May is Preeclampsia Awareness Month, and it is very important that women who are interested in growing their families are aware of the condition, which is very serious and requires immediate medical care.
Unfortunately, it is possible for preeclampsia to develop without any obvious symptoms. This is why consistent blood pressure monitoring is so important during pregnancy. In cases where symptoms are present, women (and their partners) need to keep an eye out for:
- High blood pressure
- Swollen feet and/or legs
- Fatigue (more than normal, severe)
- Blurry vision
- Urine with a positive test for protein
If any of the above symptoms develop, patients need to seek medical care immediately. If you are unsure whether a symptom is present, please contact your PGOMG physician as soon as possible or visit an emergency medical center.
Once diagnosed, preeclampsia treatment will require additional appointments with your PGOMG physician than are normally required during pregnancy. Additional urine and blood tests and ultrasounds will be used so your physician can carefully monitor your health as well as your baby’s well-being. Your physician may prescribe medication, depending on the severity of your preeclampsia, and bed rest is also a common recommendation to ensure expectant mothers are not exerting themselves in a way that could cause any harm to the mom or her baby. Preeclampsia ends once your baby is born.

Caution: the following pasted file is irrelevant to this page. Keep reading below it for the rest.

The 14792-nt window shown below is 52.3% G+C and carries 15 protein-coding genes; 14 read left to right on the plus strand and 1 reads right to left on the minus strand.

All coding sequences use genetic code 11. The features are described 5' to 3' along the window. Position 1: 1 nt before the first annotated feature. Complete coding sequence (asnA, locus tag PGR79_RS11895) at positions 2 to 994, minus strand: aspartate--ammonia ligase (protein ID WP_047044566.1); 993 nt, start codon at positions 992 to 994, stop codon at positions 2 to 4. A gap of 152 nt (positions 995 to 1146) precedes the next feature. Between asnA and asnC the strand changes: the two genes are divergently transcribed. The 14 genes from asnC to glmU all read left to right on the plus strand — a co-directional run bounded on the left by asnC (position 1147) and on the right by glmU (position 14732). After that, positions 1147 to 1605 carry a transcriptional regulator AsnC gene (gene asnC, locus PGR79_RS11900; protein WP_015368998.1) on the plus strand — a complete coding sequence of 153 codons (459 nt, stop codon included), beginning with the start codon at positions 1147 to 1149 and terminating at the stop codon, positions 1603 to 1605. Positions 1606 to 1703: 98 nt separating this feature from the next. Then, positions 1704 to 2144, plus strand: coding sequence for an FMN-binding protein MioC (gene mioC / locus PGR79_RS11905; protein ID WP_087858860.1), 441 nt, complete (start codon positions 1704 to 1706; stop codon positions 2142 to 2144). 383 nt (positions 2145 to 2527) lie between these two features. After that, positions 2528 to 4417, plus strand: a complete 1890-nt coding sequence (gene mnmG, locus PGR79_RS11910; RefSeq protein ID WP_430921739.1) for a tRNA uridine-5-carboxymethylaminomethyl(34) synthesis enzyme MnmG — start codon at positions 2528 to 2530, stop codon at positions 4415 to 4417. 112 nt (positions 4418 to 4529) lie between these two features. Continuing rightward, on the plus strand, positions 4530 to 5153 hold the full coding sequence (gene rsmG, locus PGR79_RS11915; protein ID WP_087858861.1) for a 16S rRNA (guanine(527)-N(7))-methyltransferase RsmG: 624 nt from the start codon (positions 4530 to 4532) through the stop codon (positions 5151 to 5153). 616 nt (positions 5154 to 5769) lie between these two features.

There are steps women can take in order to help prevent preeclampsia, but they are not a guarantee that the condition won’t develop. The condition is caused by a number of factors, including those associated with your genes, immune system, uterus, and/or damage to blood vessels.
The following are recommended steps for pregnant women in order to aid in the prevention of preeclampsia:
- Be conscientious about tracking and vocal with your physician about your concerns/symptoms.
- Create a list of your concerns/symptoms so a record can be clearly understood outside of your medical appointments; a journal is helpful for this, or take notes on your phone.
- Attend every prenatal appointment.
- Check with your physician as to whether you are at risk.
- Risk factors can include a personal or familial medical history of the condition.
For those with questions, please contact PGOMG. This is particularly important if you have a personal or family history of the condition or a history of high blood pressure.